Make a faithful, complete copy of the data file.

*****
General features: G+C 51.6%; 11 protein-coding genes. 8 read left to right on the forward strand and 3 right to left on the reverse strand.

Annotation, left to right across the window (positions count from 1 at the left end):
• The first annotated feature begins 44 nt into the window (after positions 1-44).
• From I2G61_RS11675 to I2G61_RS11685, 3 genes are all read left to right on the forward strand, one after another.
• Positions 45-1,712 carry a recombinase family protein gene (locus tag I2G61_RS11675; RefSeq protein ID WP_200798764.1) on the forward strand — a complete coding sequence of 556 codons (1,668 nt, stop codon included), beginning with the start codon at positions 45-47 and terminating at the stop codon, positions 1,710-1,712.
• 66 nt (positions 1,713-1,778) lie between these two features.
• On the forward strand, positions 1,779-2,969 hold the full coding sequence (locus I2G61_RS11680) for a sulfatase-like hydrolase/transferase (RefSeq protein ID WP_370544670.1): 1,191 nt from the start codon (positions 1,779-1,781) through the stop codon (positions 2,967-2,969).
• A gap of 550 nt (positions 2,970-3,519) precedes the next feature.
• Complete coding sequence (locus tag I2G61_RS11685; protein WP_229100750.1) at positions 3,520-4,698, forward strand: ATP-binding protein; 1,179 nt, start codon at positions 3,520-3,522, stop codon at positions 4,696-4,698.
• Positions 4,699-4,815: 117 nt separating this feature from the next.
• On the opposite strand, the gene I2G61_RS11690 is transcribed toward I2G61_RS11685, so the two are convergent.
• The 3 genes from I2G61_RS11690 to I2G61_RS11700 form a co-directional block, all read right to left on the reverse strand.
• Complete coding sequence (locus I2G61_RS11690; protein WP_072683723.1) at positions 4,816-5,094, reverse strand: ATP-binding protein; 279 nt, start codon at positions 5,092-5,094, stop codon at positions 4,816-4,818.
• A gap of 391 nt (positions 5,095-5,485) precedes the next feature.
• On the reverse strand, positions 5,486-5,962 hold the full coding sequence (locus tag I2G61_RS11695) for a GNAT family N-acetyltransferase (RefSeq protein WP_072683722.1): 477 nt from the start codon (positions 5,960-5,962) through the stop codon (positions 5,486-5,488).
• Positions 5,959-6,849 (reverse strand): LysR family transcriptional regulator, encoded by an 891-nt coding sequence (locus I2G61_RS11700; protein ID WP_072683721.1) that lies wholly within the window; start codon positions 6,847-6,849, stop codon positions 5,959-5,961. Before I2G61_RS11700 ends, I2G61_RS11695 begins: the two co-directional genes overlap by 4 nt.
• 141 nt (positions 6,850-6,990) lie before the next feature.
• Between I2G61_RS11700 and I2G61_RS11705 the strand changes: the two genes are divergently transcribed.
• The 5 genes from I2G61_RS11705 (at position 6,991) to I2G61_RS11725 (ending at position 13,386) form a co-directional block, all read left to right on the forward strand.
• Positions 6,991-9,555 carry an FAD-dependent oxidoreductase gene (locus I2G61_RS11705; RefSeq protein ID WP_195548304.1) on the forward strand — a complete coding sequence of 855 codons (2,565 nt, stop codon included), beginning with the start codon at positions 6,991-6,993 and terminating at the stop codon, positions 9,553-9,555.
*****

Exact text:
General features: G+C 51.6%; 11 protein-coding genes. 8 read left to right on the forward strand and 3 right to left on the reverse strand.

Annotation, left to right across the window (positions count from 1 at the left end):
• The first annotated feature begins 44 nt into the window (after positions 1-44).
• From I2G61_RS11675 to I2G61_RS11685, 3 genes are all read left to right on the forward strand, one after another.
• Positions 45-1,712 carry a recombinase family protein gene (locus tag I2G61_RS11675; RefSeq protein ID WP_200798764.1) on the forward strand — a complete coding sequence of 556 codons (1,668 nt, stop codon included), beginning with the start codon at positions 45-47 and terminating at the stop codon, positions 1,710-1,712.
• 66 nt (positions 1,713-1,778) lie between these two features.
• On the forward strand, positions 1,779-2,969 hold the full coding sequence (locus I2G61_RS11680) for a sulfatase-like hydrolase/transferase (RefSeq protein ID WP_370544670.1): 1,191 nt from the start codon (positions 1,779-1,781) through the stop codon (positions 2,967-2,969).
• A gap of 550 nt (positions 2,970-3,519) precedes the next feature.
• Complete coding sequence (locus tag I2G61_RS11685; protein WP_229100750.1) at positions 3,520-4,698, forward strand: ATP-binding protein; 1,179 nt, start codon at positions 3,520-3,522, stop codon at positions 4,696-4,698.
• Positions 4,699-4,815: 117 nt separating this feature from the next.
• On the opposite strand, the gene I2G61_RS11690 is transcribed toward I2G61_RS11685, so the two are convergent.
• The 3 genes from I2G61_RS11690 to I2G61_RS11700 form a co-directional block, all read right to left on the reverse strand.
• Complete coding sequence (locus I2G61_RS11690; protein WP_072683723.1) at positions 4,816-5,094, reverse strand: ATP-binding protein; 279 nt, start codon at positions 5,092-5,094, stop codon at positions 4,816-4,818.
• A gap of 391 nt (positions 5,095-5,485) precedes the next feature.
• On the reverse strand, positions 5,486-5,962 hold the full coding sequence (locus tag I2G61_RS11695) for a GNAT family N-acetyltransferase (RefSeq protein WP_072683722.1): 477 nt from the start codon (positions 5,960-5,962) through the stop codon (positions 5,486-5,488).
• Positions 5,959-6,849 (reverse strand): LysR family transcriptional regulator, encoded by an 891-nt coding sequence (locus I2G61_RS11700; protein ID WP_072683721.1) that lies wholly within the window; start codon positions 6,847-6,849, stop codon positions 5,959-5,961. Before I2G61_RS11700 ends, I2G61_RS11695 begins: the two co-directional genes overlap by 4 nt.
• 141 nt (positions 6,850-6,990) lie before the next feature.
• Between I2G61_RS11700 and I2G61_RS11705 the strand changes: the two genes are divergently transcribed.
• The 5 genes from I2G61_RS11705 (at position 6,991) to I2G61_RS11725 (ending at position 13,386) form a co-directional block, all read left to right on the forward strand.
• Positions 6,991-9,555 carry an FAD-dependent oxidoreductase gene (locus I2G61_RS11705; RefSeq protein ID WP_195548304.1) on the forward strand — a complete coding sequence of 855 codons (2,565 nt, stop codon included), beginning with the start codon at positions 6,991-6,993 and terminating at the stop codon, positions 9,553-9,555.